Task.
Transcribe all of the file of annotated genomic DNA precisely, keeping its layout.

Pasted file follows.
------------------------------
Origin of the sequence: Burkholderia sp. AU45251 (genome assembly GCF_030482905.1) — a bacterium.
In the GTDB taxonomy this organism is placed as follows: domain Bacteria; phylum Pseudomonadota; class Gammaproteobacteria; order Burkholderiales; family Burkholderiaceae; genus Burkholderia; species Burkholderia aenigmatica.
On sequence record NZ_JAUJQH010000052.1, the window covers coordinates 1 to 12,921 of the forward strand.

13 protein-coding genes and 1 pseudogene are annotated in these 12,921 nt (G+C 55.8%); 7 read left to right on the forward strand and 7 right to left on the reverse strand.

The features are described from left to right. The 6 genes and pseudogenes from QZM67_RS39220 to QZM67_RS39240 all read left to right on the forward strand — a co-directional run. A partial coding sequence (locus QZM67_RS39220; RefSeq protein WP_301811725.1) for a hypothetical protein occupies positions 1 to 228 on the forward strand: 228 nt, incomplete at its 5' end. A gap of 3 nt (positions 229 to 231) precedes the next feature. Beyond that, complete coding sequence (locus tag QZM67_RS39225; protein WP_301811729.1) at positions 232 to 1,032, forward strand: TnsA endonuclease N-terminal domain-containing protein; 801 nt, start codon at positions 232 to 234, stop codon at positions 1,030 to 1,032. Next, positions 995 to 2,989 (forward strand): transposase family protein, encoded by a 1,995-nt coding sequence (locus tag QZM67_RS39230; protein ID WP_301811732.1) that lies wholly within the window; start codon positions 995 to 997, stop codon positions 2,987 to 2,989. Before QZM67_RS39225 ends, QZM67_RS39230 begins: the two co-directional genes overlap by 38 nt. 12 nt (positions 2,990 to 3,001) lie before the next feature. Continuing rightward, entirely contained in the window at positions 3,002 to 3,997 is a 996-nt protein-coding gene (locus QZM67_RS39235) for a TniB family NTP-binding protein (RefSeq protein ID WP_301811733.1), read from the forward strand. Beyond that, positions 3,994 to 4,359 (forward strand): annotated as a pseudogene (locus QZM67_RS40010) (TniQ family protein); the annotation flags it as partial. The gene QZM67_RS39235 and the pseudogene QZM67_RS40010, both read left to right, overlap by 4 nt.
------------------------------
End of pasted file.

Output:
Origin of the sequence: Burkholderia sp. AU45251 (genome assembly GCF_030482905.1) — a bacterium.
In the GTDB taxonomy this organism is placed as follows: domain Bacteria; phylum Pseudomonadota; class Gammaproteobacteria; order Burkholderiales; family Burkholderiaceae; genus Burkholderia; species Burkholderia aenigmatica.
On sequence record NZ_JAUJQH010000052.1, the window covers coordinates 1 to 12,921 of the forward strand.

13 protein-coding genes and 1 pseudogene are annotated in these 12,921 nt (G+C 55.8%); 7 read left to right on the forward strand and 7 right to left on the reverse strand.

The features are described from left to right. The 6 genes and pseudogenes from QZM67_RS39220 to QZM67_RS39240 all read left to right on the forward strand — a co-directional run. A partial coding sequence (locus QZM67_RS39220; RefSeq protein WP_301811725.1) for a hypothetical protein occupies positions 1 to 228 on the forward strand: 228 nt, incomplete at its 5' end. A gap of 3 nt (positions 229 to 231) precedes the next feature. Beyond that, complete coding sequence (locus tag QZM67_RS39225; protein WP_301811729.1) at positions 232 to 1,032, forward strand: TnsA endonuclease N-terminal domain-containing protein; 801 nt, start codon at positions 232 to 234, stop codon at positions 1,030 to 1,032. Next, positions 995 to 2,989 (forward strand): transposase family protein, encoded by a 1,995-nt coding sequence (locus tag QZM67_RS39230; protein ID WP_301811732.1) that lies wholly within the window; start codon positions 995 to 997, stop codon positions 2,987 to 2,989. Before QZM67_RS39225 ends, QZM67_RS39230 begins: the two co-directional genes overlap by 38 nt. 12 nt (positions 2,990 to 3,001) lie before the next feature. Continuing rightward, entirely contained in the window at positions 3,002 to 3,997 is a 996-nt protein-coding gene (locus QZM67_RS39235) for a TniB family NTP-binding protein (RefSeq protein ID WP_301811733.1), read from the forward strand. Beyond that, positions 3,994 to 4,359 (forward strand): annotated as a pseudogene (locus QZM67_RS40010) (TniQ family protein); the annotation flags it as partial. The gene QZM67_RS39235 and the pseudogene QZM67_RS40010, both read left to right, overlap by 4 nt.